Royal Dutch Shell has received permission from the Iraqi government to work with the Japanese company Mitsubishi on gas extraction. The contract, with a value of 12.5 billion euros, is the result of years of negotiations. The deal will result in a cleaner and more stable Iraq, experts believe.
Shell and Mitsubishi plan to capture gas from three giant oilfields in southern Iraq. It is one of the biggest projects the country has signed with foreign parties. The gas deal is not only important for the Anglo-Dutch oil company and its Japanese partner, says energy expert Lucia Geuns of the Clingendael Institute in The Hague:
"I think it is particularly important for Iraq and Iraqis. Because at the moment the gas in southern Iraq is just flared and blown into the air. But now the gas will be captured and used in power plants. That will mean a huge improvement to the electricity supply in Iraq. "
Energy, jobs, stability
Mark Hoekstra, energy expert at consultancy firm Deloitte, also thinks the gas deal is of great importance for Iraq. On BNR News Radio, he said:
"The electricity supply for the region will be significantly improved because some of this gas, and probably most of it in the future, will be used to produce electricity. And by extension, one could say that it will help the stability of Iraq as a nation in the making. Jobs and energy are two very important conditions for people to further develop themselves."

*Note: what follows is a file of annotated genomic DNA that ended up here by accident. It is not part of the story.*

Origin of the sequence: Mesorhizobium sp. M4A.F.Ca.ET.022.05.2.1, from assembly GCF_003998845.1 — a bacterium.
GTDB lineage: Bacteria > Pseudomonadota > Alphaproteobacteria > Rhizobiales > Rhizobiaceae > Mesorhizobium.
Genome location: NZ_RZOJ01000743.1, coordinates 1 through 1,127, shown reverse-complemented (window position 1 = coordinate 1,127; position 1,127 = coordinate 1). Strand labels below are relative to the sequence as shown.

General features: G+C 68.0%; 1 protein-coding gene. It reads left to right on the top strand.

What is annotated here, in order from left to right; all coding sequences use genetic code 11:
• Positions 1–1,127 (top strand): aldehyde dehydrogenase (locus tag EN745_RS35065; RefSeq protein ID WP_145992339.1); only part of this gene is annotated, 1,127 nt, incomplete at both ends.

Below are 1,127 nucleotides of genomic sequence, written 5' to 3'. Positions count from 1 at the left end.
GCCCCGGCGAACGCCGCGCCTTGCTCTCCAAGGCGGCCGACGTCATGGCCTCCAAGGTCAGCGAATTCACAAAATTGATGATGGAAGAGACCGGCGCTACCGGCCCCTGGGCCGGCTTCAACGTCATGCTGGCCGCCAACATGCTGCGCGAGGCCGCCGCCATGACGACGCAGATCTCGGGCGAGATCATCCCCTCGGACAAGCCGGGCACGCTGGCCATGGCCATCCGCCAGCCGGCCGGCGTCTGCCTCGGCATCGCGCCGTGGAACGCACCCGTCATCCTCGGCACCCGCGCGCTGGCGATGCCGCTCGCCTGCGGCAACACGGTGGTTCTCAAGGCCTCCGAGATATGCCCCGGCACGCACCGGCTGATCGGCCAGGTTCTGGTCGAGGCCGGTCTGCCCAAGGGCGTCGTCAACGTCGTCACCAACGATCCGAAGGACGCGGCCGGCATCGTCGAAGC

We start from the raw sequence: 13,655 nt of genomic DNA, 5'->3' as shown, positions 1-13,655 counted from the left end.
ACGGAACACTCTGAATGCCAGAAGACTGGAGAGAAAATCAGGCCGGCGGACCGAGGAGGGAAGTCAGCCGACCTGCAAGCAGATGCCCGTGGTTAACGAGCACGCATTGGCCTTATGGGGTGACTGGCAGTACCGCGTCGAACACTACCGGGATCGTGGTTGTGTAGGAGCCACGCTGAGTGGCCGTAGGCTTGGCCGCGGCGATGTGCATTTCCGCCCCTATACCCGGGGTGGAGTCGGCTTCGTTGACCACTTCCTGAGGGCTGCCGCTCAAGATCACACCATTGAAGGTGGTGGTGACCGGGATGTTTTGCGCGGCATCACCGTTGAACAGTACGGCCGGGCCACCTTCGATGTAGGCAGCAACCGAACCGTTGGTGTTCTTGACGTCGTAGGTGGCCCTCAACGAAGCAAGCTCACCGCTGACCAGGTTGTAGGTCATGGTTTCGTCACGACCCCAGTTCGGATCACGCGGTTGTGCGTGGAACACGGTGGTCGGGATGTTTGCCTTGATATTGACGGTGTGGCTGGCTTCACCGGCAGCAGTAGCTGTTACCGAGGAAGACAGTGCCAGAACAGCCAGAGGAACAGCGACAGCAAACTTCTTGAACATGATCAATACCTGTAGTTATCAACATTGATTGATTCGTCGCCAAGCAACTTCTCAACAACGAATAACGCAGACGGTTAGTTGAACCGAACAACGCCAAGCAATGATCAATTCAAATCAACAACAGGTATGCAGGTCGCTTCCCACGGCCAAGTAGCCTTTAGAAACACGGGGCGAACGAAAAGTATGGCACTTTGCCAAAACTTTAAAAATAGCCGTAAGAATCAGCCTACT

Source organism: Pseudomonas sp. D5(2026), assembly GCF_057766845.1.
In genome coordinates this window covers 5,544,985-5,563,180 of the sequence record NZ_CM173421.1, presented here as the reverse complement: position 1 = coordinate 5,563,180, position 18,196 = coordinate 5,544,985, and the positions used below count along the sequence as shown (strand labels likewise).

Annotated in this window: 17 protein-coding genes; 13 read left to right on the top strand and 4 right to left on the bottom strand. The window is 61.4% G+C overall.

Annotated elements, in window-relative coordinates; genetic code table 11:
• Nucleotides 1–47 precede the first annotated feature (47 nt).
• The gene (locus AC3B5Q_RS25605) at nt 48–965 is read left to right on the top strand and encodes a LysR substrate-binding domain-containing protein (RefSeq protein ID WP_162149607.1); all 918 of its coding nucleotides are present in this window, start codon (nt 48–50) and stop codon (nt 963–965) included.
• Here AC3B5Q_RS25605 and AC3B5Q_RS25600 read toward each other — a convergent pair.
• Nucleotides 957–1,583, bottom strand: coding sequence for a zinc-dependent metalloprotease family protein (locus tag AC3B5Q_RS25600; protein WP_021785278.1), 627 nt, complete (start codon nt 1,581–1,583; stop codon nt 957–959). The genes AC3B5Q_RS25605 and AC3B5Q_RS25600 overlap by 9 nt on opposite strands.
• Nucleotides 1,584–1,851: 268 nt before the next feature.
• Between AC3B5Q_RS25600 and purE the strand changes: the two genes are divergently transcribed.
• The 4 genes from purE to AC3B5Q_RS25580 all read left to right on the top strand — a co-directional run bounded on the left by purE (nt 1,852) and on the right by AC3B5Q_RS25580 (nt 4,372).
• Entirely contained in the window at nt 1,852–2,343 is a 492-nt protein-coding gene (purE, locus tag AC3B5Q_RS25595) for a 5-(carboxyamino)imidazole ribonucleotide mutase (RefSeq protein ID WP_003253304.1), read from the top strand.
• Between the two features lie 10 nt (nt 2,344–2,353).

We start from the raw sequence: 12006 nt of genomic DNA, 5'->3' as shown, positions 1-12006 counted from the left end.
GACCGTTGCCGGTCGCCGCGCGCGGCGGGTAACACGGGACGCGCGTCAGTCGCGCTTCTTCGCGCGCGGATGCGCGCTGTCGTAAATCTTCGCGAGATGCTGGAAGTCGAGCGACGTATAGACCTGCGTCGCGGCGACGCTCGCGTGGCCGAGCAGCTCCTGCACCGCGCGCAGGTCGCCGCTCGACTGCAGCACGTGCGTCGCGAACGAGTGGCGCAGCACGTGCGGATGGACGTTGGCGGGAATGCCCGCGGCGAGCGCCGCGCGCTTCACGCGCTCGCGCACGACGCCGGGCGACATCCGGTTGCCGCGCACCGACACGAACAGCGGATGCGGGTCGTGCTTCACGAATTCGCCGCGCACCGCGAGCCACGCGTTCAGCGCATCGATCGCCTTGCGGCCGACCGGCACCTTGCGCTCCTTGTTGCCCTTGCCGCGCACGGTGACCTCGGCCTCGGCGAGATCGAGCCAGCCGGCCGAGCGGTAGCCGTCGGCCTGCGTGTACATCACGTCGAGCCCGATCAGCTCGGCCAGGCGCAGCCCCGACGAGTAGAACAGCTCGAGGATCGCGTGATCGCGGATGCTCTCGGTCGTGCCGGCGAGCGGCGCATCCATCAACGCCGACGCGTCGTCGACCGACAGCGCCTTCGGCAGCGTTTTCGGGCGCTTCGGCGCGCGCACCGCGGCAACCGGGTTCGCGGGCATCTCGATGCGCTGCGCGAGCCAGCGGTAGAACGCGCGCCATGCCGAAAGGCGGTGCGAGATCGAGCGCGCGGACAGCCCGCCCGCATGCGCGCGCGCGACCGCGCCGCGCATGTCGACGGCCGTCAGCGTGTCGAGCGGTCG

Iraq currently uses oil to produce electricity. Electricity demand in Iraq is still twice as high as the amount being produced. Meanwhile, in the three major gas fields, nearly 20 million cubic metres of gas are being lost every day. Its combustion is equivalent to a loss of capital of 1.3 billion euros.
The environment also suffers as result, says Ms Geuns. "It is after all a fairly aggressive greenhouse gas." Emissions of greenhouse gasses such as CO2 by the three major oilfields are equivalent to those of 3.5 million cars.
Although the Iraqi government is making efforts to develop gas reserves in the country, it will eventually also export. For Shell, the production and sale of gas is of major importance, says Ms Geuns:
"I think Shell in the long term wants to build an export facility. This is about liquefied natural gas, eventually for export. That will be good for Shell, but also for Iraq, because it brings with it additional revenue. "
Initially, Shell will concentrate on building new gas pipelines, renewing gas installations and building a facility to process oil and gas for the domestic market in Iraq.
A joint venture called Basrah Gas Joint Venture Company has been set up for the deal. The state-owned Southern Gas Company holds a majority stake of 51 percent. Shell has a 44 percent stake, and the remaining five percent is held by Mitsubishi.